AS COMPLAINTS GO, "Apple has made my iPhone too secure" is right up there with "my diamond shoes are too tight". Nonetheless, it's this somewhat dubious argument that Apple's lawyers will be earning the big bucks from soon.
The class-action lawsuit, filed by one Jay Brodsky in California takes issue with the fact that two-factor authentication (2FA) can't be disabled after two weeks of use, which "imposes an extraneous logging in procedure that requires a user to both remember password; and have access to a trusted device or trusted phone number." Yep, that's 2FA alright.
Because of this, the suit alleges, those affected by the scourge of added security "suffer harm" including economic losses based on the "estimated 2-5 or more minutes" that two-factor authentication requires. AppleInsider put this to its own stopwatch test and found it wasted just 22 seconds of the day on the endeavour.
That's not the only reason to suspect the suit may fail to make Apple's lawyers sweat. Firstly, the filer claims that a software update enabled 2FA in September 2015, but neither of the updates that came out in the window - macOS El Capitan or iOS 9 - did so. When later introduced by Apple, both require user opt in, but the suit alleges it's forced on users.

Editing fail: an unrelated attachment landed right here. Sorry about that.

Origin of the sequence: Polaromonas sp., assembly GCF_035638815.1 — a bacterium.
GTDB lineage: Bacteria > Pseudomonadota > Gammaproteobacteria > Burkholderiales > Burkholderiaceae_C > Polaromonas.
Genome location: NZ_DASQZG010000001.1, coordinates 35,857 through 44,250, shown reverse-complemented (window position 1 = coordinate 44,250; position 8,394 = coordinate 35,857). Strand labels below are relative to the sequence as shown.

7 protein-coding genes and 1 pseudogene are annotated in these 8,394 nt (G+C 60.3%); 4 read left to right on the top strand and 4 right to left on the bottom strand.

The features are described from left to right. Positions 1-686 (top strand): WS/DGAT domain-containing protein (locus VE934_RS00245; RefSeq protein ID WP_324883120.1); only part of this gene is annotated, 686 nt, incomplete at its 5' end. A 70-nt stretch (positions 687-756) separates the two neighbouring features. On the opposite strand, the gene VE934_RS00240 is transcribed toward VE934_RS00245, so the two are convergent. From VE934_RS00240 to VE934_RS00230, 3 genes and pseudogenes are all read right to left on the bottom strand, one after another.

The suit is seeking injunctive relief, fines and penalties in accordance with the Computer Fraud and Abuse Act, and wants "all funds, revenues and benefits" that Apple has "unjustly received" - whatever that means in the big-money business of enabling basic security protections. It also claims that Apple violates California's own Invasion of Privacy act, but doesn't really explain why.
All in all, there's a certain irony in the idea that somebody upset at having to spend 2-5 minutes a day on 2FA would seek to waste court time on debating the matter. Perhaps it's performance art to demonstrate exactly how annoying it is to have your time wasted? If so: job well done, because writing this up is half an hour of our life we're never getting back. µ
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